Wendy E. says, “I got through my dad’s death in July without a breakdown. It hurt and still does, but I coped, and I’m proud of that.”

Jess R. says, “6 months without a manic of depressive episode.”

Karleen L. says, “1). I was honest when I needed to be, and got the extra help I needed after a major trauma in February. 2). I survived.”

Share a holiday message of hope and support to those in our community!

Aubrey G. says, “Sending love and support to all of those who need it most right now! The tough times are temporary!”

Lynne M. says, “I have to say that this holiday I made it as easy on myself as possible, but I still feel a great sadness at not being able to share the holidays like everyone else. I am feeling lonely and struggling with a personal relationship, thank you Aubrey for saying the tough times are temporary!”

Judith A. says, “Had been feeling so low and dad about everything,,just knew I would be staying home by myself today…I woke up and realized I was feeling GREAT !!! Spent the day with family,,,,Thank You God !!”

Autumn B. says, “I have actually made it for the last six years with only two times in the hospital. Last Christmas I missed everything but this year I am home, using my therapy light, and sticking to my medication routine. I still get down and have anxiety but dealing with it better than ever before!!! Hope everyone has a Merry Christmas.”

How has living with mental illness made you a kinder person?

Christine D. says, “It makes me much more empathetic to people who might be having a bad day. It also makes me want to be a giver. A giver of hope, of happiness, and whatever else I can give to make someone’s day better.”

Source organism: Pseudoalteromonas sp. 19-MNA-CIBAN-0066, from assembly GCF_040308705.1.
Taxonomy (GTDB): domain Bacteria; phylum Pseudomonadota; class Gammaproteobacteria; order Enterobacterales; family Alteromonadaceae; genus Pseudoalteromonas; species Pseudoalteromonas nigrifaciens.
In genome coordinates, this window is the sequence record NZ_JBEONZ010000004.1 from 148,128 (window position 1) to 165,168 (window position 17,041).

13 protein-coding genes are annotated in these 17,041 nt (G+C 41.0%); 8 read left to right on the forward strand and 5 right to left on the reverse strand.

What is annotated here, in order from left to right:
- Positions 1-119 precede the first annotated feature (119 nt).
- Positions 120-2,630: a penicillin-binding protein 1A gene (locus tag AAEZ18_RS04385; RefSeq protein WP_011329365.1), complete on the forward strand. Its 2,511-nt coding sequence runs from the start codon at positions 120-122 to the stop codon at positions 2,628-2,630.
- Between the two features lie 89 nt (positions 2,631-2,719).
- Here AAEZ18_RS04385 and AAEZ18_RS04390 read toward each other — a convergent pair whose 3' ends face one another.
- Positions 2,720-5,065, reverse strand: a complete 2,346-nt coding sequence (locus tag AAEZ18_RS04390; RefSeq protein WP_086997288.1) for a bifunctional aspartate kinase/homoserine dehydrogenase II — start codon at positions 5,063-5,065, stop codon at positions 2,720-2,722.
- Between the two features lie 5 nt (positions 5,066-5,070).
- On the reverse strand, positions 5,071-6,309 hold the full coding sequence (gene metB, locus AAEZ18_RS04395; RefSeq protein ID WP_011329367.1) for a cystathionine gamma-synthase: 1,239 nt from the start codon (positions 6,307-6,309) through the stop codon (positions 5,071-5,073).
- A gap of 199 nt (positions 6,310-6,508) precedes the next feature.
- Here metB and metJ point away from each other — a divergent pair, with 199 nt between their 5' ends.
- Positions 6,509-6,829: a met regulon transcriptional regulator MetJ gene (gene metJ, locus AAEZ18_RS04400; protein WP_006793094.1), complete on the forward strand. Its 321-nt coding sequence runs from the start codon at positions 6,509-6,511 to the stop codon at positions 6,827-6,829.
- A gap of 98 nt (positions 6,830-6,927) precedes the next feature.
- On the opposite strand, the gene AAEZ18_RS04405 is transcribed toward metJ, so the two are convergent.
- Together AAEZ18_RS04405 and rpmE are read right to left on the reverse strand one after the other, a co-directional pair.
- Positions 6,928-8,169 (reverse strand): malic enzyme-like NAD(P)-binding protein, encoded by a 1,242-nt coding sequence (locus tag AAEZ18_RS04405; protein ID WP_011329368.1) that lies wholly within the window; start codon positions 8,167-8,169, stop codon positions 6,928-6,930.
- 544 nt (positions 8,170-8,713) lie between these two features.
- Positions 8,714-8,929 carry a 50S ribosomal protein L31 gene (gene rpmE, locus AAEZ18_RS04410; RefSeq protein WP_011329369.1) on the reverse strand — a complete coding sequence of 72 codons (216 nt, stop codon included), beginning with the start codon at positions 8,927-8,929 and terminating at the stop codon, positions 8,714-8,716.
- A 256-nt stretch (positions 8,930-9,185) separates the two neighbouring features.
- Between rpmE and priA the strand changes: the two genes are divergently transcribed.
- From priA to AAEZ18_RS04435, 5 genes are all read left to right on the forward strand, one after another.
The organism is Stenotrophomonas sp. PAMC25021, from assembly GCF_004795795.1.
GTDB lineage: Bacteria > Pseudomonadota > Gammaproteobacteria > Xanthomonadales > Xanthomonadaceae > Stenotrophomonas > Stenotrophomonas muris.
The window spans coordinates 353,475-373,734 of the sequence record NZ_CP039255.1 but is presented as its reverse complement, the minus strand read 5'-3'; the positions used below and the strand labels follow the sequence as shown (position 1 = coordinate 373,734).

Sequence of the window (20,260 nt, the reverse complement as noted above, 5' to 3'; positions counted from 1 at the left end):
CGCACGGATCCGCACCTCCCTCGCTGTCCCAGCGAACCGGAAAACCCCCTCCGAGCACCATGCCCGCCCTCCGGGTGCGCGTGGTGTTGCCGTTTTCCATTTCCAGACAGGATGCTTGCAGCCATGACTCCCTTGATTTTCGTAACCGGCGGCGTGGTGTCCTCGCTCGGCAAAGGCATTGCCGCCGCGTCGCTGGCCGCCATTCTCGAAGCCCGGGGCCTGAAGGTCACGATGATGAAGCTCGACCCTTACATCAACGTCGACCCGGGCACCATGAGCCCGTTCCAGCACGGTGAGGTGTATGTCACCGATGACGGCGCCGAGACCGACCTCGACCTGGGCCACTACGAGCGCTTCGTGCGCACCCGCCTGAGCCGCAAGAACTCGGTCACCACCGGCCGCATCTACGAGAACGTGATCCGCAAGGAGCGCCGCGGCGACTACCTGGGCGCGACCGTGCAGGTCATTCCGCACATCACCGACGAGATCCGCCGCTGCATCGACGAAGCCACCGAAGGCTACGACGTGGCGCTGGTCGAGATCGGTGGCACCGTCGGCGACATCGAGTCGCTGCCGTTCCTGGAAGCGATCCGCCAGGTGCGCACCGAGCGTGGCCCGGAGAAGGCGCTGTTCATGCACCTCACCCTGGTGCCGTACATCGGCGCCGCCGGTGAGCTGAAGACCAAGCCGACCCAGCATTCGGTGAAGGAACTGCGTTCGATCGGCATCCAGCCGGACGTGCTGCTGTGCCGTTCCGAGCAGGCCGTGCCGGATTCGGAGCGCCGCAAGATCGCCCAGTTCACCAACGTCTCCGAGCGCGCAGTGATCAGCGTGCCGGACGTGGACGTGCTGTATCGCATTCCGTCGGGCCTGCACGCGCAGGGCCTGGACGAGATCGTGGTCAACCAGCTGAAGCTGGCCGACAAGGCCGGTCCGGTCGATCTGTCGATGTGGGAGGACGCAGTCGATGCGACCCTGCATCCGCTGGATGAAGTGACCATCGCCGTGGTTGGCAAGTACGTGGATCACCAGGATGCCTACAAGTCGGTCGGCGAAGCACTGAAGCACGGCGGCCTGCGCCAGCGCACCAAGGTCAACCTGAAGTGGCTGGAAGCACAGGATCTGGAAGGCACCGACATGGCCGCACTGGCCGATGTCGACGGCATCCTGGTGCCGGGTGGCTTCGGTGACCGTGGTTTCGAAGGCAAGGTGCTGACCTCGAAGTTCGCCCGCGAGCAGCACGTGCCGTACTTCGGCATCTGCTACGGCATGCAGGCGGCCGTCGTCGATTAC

Dani W. says, “I wouldn’t say it’s made me kinder as much as I get it. When someone is struggling I know where the appropriate reactions go and to whom (if that makes sense). It also allows me to better understand how somethinh so small can be something so big.”

Kim Parry says, “I can appreciate and accept that many other people struggle like I do and since my sons suicide ( also bipolar ) I am so much kinder and supportive of everyone because I realise that anybody could find themselves in situations they never thought possible ( homeless , alone etc ) We are all “ faking it til we make it “ to some extent !”

Mesdames J. says, “It made me understand those people who suffer from mental illness as I do than before when I was still undiagnosed with bipolar II. It made me a strong advocate of mental health and illness in my own small way.”

Chris F. says, “Fighting every day for stability makes one a natural fighter… and, for me, that fight includes compassion and understanding towards others because they are fighting too. Even those who don’t struggle with mental health issues are fighting some sort of battle. Daily. So that makes it easy to be kind. People have a hard enough time getting through this life without compounding it with being mean or with unnecessary anger. We’ve all got something going on… why not acknowledge that and help one another?”